Thus far, patients with CKD have been excluded from randomized trials on myocardial revascularization, hence current data are based on observational studies only. A randomized trial on optimal long-term revascularization strategies in patients with moderate-to-severe stress-induced ischaemia and severe CKD is currently ongoing (ISCHEMIA-CKD, Moreover, additional randomized evidence on optimal strategies for CIN prevention is needed.

11 Revascularization in patients requiring valve interventions


Myocardial revascularization in patients undergoing primary valve interventions, either by surgery or transcatheter routes, is addressed by the 2014 ESC/EACTS Guidelines on myocardial revascularization. After reviewing the subsequent literature, the current Task Force endorses the recommendations of the 2014 Guidelines and has not found any evidence to support a major update. These recommendations are included below for ease of reference. Of note, the available evidence on invasive functional assessment of CAD (with FFR or iwFR) in patients with severe aortic stenosis (AS) is limited to a few small-scale observational studies. These studies support the feasibility of FFR and iwFR in this setting.302-304 Notwithstanding, the available evidence is insufficient to support the use of invasive functional assessment of coronary lesions in patients with AS, particularly in consideration of the altered haemodynamic condition related to the presence of AS. Therefore, the Task Force is in consensus that indications for myocardial revascularization based on angiographic assessment of CAD should be maintained, consistent with the 2014 ESC/ EACTS Guidelines on myocardial revascularization and the 2017 ESC/EACTS Guidelines for the management of valvular heart disease.305



The recommendations for patients undergoing CABG for the clinically leading problem of CAD, who also have coexisting severe aortic stenosis or regurgitation, remain unchanged from those of the 2014 Guidelines and support replacement of the aortic valve.305 However, in the current era of rapid developments in transcatheter valve implantation technologies, a decision regarding replacement of the aortic valve for moderate stenosis/regurgitation should be carefully considered on a case-by-case basis in discussion with the Heart Team. The patient’s age, type of prosthesis, pathogenesis of aortic stenosis/regurgitation, aortic annular size, predicted size of implanted valve, transcatheter aortic valve implantation (TAVI) access routes, and technical feasibility of a TAVI procedure in the future in case of disease progression should all be taken into account.306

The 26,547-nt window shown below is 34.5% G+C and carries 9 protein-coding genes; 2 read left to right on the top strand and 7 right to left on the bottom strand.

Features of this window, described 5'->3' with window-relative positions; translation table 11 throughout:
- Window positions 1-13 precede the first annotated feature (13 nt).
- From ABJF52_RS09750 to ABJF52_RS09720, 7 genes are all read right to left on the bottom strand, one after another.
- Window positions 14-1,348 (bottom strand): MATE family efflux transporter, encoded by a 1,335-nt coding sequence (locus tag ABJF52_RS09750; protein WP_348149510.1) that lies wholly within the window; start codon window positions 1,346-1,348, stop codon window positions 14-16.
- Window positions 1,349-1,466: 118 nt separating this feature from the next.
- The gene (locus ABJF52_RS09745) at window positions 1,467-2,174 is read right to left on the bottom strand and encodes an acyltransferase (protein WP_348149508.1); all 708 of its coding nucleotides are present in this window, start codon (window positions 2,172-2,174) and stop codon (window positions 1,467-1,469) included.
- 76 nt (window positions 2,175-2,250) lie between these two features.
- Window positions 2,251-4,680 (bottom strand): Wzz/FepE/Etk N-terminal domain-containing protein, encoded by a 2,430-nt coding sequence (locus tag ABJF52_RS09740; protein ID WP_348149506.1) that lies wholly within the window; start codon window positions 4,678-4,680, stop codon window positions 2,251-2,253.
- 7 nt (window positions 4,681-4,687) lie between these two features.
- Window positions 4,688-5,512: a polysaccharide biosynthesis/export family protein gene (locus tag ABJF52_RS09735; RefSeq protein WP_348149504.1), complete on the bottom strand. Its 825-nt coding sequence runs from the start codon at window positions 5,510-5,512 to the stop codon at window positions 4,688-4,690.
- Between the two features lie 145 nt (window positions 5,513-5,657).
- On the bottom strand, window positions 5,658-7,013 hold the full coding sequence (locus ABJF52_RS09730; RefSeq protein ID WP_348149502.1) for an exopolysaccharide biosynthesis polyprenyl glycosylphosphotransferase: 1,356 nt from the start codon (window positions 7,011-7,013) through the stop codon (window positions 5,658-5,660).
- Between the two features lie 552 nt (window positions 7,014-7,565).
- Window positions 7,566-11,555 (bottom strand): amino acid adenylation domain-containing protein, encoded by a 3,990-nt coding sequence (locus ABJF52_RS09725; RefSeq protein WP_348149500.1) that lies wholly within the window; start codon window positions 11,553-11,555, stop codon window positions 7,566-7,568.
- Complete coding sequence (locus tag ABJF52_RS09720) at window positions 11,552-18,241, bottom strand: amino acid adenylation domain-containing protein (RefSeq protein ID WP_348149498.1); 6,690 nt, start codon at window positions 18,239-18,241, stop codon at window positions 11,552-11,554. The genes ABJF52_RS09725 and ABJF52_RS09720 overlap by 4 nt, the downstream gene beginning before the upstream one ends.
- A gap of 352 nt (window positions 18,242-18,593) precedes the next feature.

Patients with concomitant severe primary mitral regurgitation (MR) should undergo mitral valve repair at the time of CABG in keeping with guidance for the surgical repair of primary MR.305 There is also consensus based on expert opinion on the surgical repair of severe secondary MR at the time of CABG.305,307 However, considerable controversy exists about the treatment of moderate secondary or ischaemic MR in patients undergoing CABG. Until the publication of 2 year outcomes of the CTSN (Cardiothoracic Surgical Trials Network) randomized trial on treatment of `moderate’ ischaemic MR, the literature in this field was limited to small single-centre randomized trials, observational studies, and case series, and failed to provide clear direction. The CTSN trial showed that addition of surgical mitral valve repair to CABG made no significant difference to survival, overall reduction of adverse events, or LV reverse remodelling at 2 years.308,309 Increased length of intensive care and hospital stay and perioperative morbidity, including neurological complications and supraventricular arrhythmias, were reported in the CTSN and other randomized trials in this group of patients.308-310 Because the CTSN trial used a very broad definition of moderate MR, including an effective regurgitant orifice area (EROA) ≤0.2 cm2 plus additional criteria, no firm conclusions can be drawn concerning patients with an EROA >0.2 cm2. Observational data suggest that in secondary MR, an EROA >0.2 cm2 and regurgitant volume >30 mL indicates greater risk of cardiovascular events.311,312 In the absence of dedicated trials in this setting, the decision to combine mitral valve surgery with CABG in patients with an EROA >0.2 cm2 and regurgitant volume >30 mL needs to be made on a case-by-case basis by the Heart Team. For a more detailed discussion of this issue, please refer to the Supplementary Data.